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Rotary could be the club for you




Rotarians presenting cheques to organisations who helped with their annual sleigh collection. (4601213)
Rotarians presenting cheques to organisations who helped with their annual sleigh collection. (4601213)

Would you like to meet new people, give something back to your local community and help improve the lives of others – all while having fun at the same time? If so, have you considered becoming a Rotarian?

South Holland Rotary Club is keen to welcome new - male and female - members to get involved in a whole range of exciting projects and fundraising activities across the district and beyond.

Rotary is the biggest service organisation in the world – with a network of 35,000 clubs globally, 500 of which are in Great Britain. Its members work together to promote peace, fight disease and provide clean water, sanitation and hygiene. They support education and help grow local economies too.

The South Holland Rotary Club, founded in 1983, currently has 29 members, who meet weekly at the Woodlands Hotel, in Pinchbeck Road, Spalding.

Steve Colby is encouraging others to join Rotary. (4601217)
Steve Colby is encouraging others to join Rotary. (4601217)

Club press officer Steve Colby has been a Rotarian since 1988. After living in other parts of the county he decided on his return to South Holland that he wanted to meet up with old and new friends and do something for the community outside his working life.

“Rotary was the perfect club to join,” he says. “It’s just about meeting like-minded people who want to do a bit of good for the area as well as nationally and internationally – and we do have great fun.

“Although we’re primarily a service organisation I’ve generally been involved in the fundraising activities and other projects including Santa’s sleigh, sponsored events, school wildlife gardens and helping with car parking at various public events in the town.”

Steve, who has been the club’s president twice, said members are very sociable and enjoy quizzes, car rallies, treasure hunts, theatre trips and more outside of their rotary work.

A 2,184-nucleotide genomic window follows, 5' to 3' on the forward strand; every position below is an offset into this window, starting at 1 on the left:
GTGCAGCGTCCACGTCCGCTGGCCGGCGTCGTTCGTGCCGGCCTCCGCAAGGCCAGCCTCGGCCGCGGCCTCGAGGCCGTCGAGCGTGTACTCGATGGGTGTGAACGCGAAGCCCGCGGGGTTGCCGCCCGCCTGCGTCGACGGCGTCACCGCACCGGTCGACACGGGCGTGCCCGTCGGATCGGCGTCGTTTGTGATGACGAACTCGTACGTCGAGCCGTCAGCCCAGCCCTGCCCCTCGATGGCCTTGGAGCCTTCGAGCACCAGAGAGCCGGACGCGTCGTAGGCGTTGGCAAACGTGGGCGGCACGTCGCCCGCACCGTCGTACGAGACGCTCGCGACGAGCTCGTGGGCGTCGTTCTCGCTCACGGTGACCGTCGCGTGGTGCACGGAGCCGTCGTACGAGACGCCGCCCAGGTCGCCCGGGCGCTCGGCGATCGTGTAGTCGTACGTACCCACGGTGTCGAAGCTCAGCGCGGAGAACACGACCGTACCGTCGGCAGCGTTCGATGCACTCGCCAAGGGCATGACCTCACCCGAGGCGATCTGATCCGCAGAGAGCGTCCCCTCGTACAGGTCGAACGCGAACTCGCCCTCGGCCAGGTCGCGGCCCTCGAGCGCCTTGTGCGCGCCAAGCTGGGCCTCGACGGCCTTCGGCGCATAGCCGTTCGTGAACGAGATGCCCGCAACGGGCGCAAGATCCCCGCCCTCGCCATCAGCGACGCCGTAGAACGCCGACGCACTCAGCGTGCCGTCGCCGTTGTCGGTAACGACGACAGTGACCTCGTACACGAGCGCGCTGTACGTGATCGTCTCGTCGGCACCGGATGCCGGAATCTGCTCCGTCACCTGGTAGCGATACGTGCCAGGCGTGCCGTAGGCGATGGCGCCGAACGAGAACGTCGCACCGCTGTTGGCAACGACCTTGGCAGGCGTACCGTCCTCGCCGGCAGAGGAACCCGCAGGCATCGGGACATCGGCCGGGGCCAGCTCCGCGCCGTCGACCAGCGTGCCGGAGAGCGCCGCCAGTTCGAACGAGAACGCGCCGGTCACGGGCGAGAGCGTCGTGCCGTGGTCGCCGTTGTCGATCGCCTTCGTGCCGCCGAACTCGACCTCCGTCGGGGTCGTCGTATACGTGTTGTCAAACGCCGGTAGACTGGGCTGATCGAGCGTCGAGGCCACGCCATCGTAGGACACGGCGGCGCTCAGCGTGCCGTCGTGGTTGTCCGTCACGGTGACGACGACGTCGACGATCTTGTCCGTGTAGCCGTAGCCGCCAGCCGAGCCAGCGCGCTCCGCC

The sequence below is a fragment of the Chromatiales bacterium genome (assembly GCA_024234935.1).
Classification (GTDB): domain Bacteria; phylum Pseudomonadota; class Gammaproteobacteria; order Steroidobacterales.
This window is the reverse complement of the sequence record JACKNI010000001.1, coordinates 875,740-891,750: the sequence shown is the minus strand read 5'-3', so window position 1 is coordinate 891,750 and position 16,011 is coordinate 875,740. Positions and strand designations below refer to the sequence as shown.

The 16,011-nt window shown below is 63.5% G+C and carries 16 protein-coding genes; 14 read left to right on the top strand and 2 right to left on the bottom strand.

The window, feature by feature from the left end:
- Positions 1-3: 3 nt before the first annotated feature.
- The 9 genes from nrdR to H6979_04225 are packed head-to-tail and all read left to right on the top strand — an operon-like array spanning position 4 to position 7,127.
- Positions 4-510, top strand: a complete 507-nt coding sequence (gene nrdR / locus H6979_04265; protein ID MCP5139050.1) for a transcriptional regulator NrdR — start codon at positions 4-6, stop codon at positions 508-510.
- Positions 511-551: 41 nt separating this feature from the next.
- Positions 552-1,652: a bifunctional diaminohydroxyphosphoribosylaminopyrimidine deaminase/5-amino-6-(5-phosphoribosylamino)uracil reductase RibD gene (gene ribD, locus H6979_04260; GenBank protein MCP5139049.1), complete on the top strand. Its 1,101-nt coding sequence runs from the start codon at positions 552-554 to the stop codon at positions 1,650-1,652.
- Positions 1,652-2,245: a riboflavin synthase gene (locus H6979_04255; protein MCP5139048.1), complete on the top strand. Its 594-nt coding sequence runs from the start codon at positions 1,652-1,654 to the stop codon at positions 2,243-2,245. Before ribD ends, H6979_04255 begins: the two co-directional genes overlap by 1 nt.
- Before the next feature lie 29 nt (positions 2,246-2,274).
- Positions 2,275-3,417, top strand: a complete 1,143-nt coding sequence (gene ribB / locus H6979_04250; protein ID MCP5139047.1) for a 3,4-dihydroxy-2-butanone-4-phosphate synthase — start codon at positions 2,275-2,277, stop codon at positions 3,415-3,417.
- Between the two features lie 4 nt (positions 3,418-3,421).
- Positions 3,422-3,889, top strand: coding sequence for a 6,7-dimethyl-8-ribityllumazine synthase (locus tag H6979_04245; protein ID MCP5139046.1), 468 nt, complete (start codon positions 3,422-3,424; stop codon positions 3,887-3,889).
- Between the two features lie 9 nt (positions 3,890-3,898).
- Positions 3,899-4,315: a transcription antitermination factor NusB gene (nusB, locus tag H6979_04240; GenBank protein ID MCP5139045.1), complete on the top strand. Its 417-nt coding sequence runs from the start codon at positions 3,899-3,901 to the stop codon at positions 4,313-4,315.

During the past 30 years the club has helped raise more than £230,000 for Rotary charities through its Santa’s Sleigh, it has sponsored disabled candidates to take part in outdoor activity holidays, organised Christmas shoe box appeals and supported and helped at other events including charity golf days, the town’s Remembrance Parade and organising Music in the Gardens at Springfields and other venues.

Members planting crocus corms to celebrate the battle against polio. (4601215)
Members planting crocus corms to celebrate the battle against polio. (4601215)

Rotarians from South Holland have also been instrumental in helping to eradicate polio – taking part in immunisation programmes overseas and funding vehicles to make those journeys possible. Thanks to the effort of Rotary and its partners more than 16 million people who otherwise might have been paralysed are walking today.

“We’re always on the lookout for new members - both men and women are welcome to join us,” Steve added. “If you’re new to the area, it’s a great way of meeting new people. Our meetings are incredibly varied, we have speakers to entertain and educate us and we get involved in various projects. After all, it’s much better to work with a number of people rather than alone.”

Members are required to pay club dues, attend meetings and events and use their professional skills and talents to make a difference.

* To find out more about South Holland Rotary Club contact club secretary Ian Smee on 01775 714722 or visit the website www.rotary-ribi.org

It's not just for men!

SueWray (4601219)
SueWray (4601219)

Joining South Holland Rotary Club gave Sue Wray the opportunity to meet new people and get involved in a variety of projects that would benefit her community.

Now retired, Sue who previously started the Butterfly Hospice Trust and Spalding Hospice Foundation charities, was looking for a new challenge that would enable her to continue helping people.

When a friend suggested she become a Rotarian earlier this year she decided to give it a go.

“Walking into a room of strangers was quite daunting, but knowing a couple of others made it easier and everyone was so friendly and welcoming which gave me the encouragement to do it,” says Sue.

“For me I wanted to be able to help other people in the wider community as part of a group and make a difference by doing practical things.

“Everybody has different skills, and the club is a very sociable and friendly one, although I was really surprised to find there weren’t more female members.

“For anyone else considering getting involved, I’d definitely recommend it, but I would say you can’t just come along for a couple of weeks – you’ve got to give it a chance and get involved in the projects to see what it’s all about.”


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